NYC subway shooting victim sister's plea: Lawmakers need to protect city

The sister of the man gunned down aboard a New York City subway while on his way to brunch believes lawmakers in Albany need to take action on gun violence. 

Speaking during FOX 5 NY morning program, ‘Good Day New York,’ Griselda Vile said her brother, Daniel Enriquez, 48, was beloved by family and friends. Police have accused Andrew Abdullah, 25, of Brooklyn, of shooting Enrique while they were riding a Q train from Brooklyn to Manhattan on Sunday.

"What's concerning me the most is the lack of a national movement to prevent gun violence," said an emotional Vile.

The shooting took place only days before the second-largest mass shooting at a school in Uvalde, Texas.

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"Why are we not having this national movement? It's been almost 10 years since Sandy Hook," said Vile.

The gunman in Sunday's shooting allegedly purchased the gun for $10. After the shooting, he handed the gun to a homeless man.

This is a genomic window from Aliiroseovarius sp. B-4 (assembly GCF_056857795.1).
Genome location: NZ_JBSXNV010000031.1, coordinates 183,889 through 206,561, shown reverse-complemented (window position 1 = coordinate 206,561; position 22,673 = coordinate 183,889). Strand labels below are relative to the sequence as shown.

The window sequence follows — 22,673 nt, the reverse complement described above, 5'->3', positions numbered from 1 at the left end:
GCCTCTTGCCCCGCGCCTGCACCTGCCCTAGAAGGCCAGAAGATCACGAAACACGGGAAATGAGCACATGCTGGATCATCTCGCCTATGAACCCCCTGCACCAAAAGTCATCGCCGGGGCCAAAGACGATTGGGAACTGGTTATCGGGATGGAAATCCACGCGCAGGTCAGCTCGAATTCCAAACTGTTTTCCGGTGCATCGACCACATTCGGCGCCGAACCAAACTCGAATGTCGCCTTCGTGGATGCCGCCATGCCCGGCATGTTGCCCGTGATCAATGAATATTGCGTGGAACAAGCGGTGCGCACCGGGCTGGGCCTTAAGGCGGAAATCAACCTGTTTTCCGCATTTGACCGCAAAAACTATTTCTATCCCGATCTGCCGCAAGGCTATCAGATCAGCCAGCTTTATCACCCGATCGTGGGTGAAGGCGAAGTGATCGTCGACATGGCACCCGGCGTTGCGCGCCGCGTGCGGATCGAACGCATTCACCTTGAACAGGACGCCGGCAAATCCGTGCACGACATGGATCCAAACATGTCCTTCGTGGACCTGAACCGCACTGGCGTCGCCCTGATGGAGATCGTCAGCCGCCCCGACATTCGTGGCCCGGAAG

"He is not a person that should be in public. He is a danger to society," added Vile.

Last month, a man opened fire a crowded subway train in Sunset Park, Brooklyn, at the height of the morning rush hour.  Earlier this month, a gunman shot and killed people at a supermarket in Buffalo. 

Vile pointed the finger at state lawmakers for not doing more in New York City.

"I want Albany to protect its city. I want them  to empower the NYPD to continue to serve and protect our city. I shouldn't feel unsafe in our nation, I shouldn't have to feel unsafe in my city to the point that I have to bear arms. I don't want to bear arms," said Vile.

"This horrific crime should never have happened," Police Commissioner Keechant Sewell said at a news briefing Tuesday, calling Abdullah "a repeat offender who was given every leeway by the criminal justice system."

"I want them to change the dialogue of gun control. I think a lot of civilians are not understanding the conversation. . We're not saying gun control, we are saying that we want to prevent gun violence. It should be harder to get a gun than a driver's license," said Vile.

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